Hip Assessment
The advice of the panel of readers is to only use dogs where the individual hip score is less than half the breed average score.  This advice has the support of Dr Malcolm Willis who provides the genetic information and keeps the data base.  It is a slight variance to the BVA advice which is to only use dogs for breeding if their total hip score is well below the breed average.  The grade result is being phased out as the grade assessment is made against all dogs and is not breed related as is the case with average scores.

Elbow Assessment
The advice of the International Elbow Working Group, supported by the panel of readers, is that only dogs with elbow grades of 0 or 1 should be used for breeding.  In addition if there is progeny data available for the sire, and more rarely the dam, this should be considered when deciding about the suitability of dogs in any breeding program.  Remember hip and elbow dysplasia have reasonably high heritability and careful breeding should lessen the incidence of the problem.”

Weight
Contrary to what you might think an adult Ridgeback does not require very much to eat.  Most Ridgebacks are born garbage bins and will eat virtually anything and as much as they can con out of you.  They are adept at sucking in their cheeks and hollowing their flanks to suggest to each member of the family that they have not yet been fed in the hope of procuring an extra meal or two.  A Ridgeback may be considered too thin if his ribs are easily seen.  Normal if they are easily felt and barely seen (except when moving at a trot or faster when they should be visible) and too fat if they cannot be seen and an appreciable layer of fat is felt.  You may look at his appealing eyes and think to give him any less to eat would be cruel, but in reality it is crueller to allow your dog to become obese.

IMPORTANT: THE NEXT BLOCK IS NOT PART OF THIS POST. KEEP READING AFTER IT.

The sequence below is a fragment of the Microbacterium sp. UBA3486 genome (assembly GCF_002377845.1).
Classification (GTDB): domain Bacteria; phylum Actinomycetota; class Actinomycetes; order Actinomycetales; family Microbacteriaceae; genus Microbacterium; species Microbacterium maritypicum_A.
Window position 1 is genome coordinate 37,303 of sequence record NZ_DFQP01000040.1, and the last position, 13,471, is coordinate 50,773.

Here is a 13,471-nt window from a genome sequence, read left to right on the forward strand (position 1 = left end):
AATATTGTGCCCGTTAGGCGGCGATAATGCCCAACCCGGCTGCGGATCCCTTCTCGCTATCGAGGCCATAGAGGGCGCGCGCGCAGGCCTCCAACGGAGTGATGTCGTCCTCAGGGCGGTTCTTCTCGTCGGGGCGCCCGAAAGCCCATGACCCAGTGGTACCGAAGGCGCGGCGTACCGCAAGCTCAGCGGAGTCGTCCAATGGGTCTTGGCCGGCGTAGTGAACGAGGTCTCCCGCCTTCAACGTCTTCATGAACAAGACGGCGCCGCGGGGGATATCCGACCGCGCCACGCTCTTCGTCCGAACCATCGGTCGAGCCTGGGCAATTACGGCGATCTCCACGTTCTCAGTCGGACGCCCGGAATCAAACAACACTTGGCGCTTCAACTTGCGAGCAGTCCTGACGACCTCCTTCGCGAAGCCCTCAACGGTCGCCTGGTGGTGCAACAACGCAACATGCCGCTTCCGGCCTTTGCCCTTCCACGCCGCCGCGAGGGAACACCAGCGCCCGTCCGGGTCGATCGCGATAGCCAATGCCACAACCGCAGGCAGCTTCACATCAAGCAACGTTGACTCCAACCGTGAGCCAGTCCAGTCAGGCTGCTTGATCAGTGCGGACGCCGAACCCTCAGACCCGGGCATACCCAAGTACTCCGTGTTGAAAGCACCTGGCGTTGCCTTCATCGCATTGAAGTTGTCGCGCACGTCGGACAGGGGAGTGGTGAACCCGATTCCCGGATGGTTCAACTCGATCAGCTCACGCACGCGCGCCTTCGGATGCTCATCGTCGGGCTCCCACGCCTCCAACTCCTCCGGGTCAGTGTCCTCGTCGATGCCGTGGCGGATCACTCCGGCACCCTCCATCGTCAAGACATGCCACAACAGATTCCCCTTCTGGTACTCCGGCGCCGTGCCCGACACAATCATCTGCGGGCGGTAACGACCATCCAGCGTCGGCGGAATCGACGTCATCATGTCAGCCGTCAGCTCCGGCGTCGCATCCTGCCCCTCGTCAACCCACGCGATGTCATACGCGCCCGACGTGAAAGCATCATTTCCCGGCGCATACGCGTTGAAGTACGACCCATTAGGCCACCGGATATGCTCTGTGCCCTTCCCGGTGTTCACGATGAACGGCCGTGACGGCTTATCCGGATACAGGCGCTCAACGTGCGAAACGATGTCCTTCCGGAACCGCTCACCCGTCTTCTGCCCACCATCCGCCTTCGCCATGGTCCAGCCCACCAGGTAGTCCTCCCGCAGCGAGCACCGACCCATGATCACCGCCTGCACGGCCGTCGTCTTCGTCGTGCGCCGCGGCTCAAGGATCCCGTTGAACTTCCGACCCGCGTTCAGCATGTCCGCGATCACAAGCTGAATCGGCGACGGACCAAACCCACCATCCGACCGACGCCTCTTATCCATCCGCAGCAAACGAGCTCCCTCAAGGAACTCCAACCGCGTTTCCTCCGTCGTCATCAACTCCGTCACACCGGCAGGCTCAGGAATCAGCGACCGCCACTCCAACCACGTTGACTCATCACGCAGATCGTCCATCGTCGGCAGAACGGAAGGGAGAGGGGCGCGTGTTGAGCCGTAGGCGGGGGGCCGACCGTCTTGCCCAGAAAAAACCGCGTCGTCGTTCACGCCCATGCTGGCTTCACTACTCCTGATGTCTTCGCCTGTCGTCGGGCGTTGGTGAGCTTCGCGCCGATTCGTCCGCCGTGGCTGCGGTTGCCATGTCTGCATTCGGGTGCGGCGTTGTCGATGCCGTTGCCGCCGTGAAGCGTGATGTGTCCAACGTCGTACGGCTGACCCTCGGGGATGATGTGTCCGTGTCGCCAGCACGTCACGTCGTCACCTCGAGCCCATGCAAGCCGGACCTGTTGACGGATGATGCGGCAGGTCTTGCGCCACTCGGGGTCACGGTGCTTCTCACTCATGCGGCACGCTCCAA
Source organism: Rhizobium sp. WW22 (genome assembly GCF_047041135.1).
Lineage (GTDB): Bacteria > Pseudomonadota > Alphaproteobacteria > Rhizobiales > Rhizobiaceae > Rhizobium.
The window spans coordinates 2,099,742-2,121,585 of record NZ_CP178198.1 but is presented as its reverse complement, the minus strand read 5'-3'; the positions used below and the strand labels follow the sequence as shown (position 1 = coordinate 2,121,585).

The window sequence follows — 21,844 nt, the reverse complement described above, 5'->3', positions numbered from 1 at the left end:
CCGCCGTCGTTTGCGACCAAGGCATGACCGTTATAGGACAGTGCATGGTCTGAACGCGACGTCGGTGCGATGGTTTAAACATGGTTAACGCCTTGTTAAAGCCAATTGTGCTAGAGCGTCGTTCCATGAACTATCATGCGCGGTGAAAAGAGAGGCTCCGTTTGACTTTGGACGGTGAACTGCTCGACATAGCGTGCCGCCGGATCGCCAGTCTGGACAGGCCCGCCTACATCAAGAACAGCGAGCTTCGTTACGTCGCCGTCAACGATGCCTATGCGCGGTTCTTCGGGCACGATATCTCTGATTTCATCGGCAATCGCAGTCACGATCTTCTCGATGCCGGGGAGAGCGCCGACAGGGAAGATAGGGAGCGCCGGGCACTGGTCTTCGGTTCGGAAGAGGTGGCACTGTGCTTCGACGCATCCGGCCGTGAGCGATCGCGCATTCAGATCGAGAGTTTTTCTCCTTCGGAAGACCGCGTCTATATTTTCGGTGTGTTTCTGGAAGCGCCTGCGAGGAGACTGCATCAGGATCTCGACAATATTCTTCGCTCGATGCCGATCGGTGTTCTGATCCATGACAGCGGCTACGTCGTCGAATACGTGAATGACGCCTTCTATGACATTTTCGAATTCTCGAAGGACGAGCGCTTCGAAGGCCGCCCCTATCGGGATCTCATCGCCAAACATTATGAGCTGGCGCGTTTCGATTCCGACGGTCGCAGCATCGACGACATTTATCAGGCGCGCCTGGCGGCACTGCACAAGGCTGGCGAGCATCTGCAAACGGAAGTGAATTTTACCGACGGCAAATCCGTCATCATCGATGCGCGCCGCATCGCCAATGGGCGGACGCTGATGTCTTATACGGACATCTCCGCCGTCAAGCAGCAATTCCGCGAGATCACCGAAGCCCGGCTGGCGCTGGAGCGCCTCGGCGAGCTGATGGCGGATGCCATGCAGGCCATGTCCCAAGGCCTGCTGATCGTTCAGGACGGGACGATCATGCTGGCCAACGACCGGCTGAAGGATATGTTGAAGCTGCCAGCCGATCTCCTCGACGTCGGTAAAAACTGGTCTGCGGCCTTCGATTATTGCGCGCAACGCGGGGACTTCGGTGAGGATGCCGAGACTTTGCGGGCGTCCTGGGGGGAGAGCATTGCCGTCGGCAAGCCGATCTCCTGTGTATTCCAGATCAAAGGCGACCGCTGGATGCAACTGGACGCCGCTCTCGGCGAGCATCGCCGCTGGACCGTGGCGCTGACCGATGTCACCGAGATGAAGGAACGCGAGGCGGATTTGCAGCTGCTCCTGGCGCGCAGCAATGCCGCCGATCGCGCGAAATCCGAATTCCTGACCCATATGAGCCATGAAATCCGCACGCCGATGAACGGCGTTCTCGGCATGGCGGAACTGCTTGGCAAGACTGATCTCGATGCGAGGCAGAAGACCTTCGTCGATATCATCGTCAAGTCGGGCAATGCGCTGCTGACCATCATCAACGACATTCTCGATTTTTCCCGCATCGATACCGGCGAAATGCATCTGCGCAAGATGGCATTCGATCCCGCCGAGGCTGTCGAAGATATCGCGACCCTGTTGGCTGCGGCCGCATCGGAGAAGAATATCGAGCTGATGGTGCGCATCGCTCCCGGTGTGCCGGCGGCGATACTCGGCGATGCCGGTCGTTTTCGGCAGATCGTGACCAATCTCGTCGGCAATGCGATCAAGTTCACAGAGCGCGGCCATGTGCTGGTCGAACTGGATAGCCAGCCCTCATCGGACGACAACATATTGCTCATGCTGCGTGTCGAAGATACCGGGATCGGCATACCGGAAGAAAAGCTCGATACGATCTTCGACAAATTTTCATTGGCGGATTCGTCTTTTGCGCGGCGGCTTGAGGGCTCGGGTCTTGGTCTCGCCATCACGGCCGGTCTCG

Breeding

As this is a breed that can require breeders to “cull” {humanely euthanase} the first question that should be asked is “can I humanely euthanase newborn puppies?”  If the answer is no then perhaps you have answered your own question as to breeding or not!  Before you choose yes consider the following:

*  Can you cancel your much planned family holiday because your Ridgeback is due to have puppies?
*  Do you have the facilities to raise a litter of healthy puppies?
*  Can you take time off work if the bitch is ill and unable to feed puppies so that they can be bottle or tube fed?
*  Do you have the finances if your Ridgeback requires a C-Section after hours (can be between $700 and $1000)?